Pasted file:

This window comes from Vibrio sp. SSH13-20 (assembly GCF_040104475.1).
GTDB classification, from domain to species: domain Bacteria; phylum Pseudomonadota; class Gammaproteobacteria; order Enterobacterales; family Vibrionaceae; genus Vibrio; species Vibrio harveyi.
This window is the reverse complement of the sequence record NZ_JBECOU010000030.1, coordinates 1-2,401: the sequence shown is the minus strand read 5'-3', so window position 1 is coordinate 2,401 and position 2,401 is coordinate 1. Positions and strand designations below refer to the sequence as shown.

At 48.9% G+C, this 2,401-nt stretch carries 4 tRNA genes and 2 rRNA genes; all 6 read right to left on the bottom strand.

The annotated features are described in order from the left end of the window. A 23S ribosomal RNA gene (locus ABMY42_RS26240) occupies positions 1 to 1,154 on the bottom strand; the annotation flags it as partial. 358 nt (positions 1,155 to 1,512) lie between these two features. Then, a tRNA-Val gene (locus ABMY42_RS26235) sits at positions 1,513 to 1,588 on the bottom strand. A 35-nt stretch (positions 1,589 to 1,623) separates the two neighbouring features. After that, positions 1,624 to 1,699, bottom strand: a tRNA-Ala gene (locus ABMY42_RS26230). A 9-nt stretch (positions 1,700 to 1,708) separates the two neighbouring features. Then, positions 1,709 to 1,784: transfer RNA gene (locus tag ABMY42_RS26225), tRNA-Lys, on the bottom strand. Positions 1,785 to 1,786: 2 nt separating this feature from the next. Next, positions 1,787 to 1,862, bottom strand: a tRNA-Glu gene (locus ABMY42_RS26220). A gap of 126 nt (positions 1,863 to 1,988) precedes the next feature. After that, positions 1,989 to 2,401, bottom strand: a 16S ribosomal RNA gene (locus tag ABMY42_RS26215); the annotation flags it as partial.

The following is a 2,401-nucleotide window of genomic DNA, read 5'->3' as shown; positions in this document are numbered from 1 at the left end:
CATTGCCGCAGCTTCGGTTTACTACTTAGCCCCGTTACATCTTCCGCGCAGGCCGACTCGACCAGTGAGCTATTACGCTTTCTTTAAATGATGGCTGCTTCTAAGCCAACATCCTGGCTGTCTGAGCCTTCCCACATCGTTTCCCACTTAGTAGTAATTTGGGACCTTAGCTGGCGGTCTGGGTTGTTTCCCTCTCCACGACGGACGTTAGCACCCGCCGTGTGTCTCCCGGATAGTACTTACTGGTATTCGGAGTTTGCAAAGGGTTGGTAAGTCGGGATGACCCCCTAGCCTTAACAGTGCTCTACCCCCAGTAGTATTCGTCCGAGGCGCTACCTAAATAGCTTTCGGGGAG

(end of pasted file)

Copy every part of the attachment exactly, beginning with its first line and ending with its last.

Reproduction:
This window comes from Vibrio sp. SSH13-20 (assembly GCF_040104475.1).
GTDB classification, from domain to species: domain Bacteria; phylum Pseudomonadota; class Gammaproteobacteria; order Enterobacterales; family Vibrionaceae; genus Vibrio; species Vibrio harveyi.
This window is the reverse complement of the sequence record NZ_JBECOU010000030.1, coordinates 1-2,401: the sequence shown is the minus strand read 5'-3', so window position 1 is coordinate 2,401 and position 2,401 is coordinate 1. Positions and strand designations below refer to the sequence as shown.

At 48.9% G+C, this 2,401-nt stretch carries 4 tRNA genes and 2 rRNA genes; all 6 read right to left on the bottom strand.

The annotated features are described in order from the left end of the window. A 23S ribosomal RNA gene (locus ABMY42_RS26240) occupies positions 1 to 1,154 on the bottom strand; the annotation flags it as partial. 358 nt (positions 1,155 to 1,512) lie between these two features. Then, a tRNA-Val gene (locus ABMY42_RS26235) sits at positions 1,513 to 1,588 on the bottom strand. A 35-nt stretch (positions 1,589 to 1,623) separates the two neighbouring features. After that, positions 1,624 to 1,699, bottom strand: a tRNA-Ala gene (locus ABMY42_RS26230). A 9-nt stretch (positions 1,700 to 1,708) separates the two neighbouring features. Then, positions 1,709 to 1,784: transfer RNA gene (locus tag ABMY42_RS26225), tRNA-Lys, on the bottom strand. Positions 1,785 to 1,786: 2 nt separating this feature from the next. Next, positions 1,787 to 1,862, bottom strand: a tRNA-Glu gene (locus ABMY42_RS26220). A gap of 126 nt (positions 1,863 to 1,988) precedes the next feature. After that, positions 1,989 to 2,401, bottom strand: a 16S ribosomal RNA gene (locus tag ABMY42_RS26215); the annotation flags it as partial.

The following is a 2,401-nucleotide window of genomic DNA, read 5'->3' as shown; positions in this document are numbered from 1 at the left end:
CATTGCCGCAGCTTCGGTTTACTACTTAGCCCCGTTACATCTTCCGCGCAGGCCGACTCGACCAGTGAGCTATTACGCTTTCTTTAAATGATGGCTGCTTCTAAGCCAACATCCTGGCTGTCTGAGCCTTCCCACATCGTTTCCCACTTAGTAGTAATTTGGGACCTTAGCTGGCGGTCTGGGTTGTTTCCCTCTCCACGACGGACGTTAGCACCCGCCGTGTGTCTCCCGGATAGTACTTACTGGTATTCGGAGTTTGCAAAGGGTTGGTAAGTCGGGATGACCCCCTAGCCTTAACAGTGCTCTACCCCCAGTAGTATTCGTCCGAGGCGCTACCTAAATAGCTTTCGGGGAG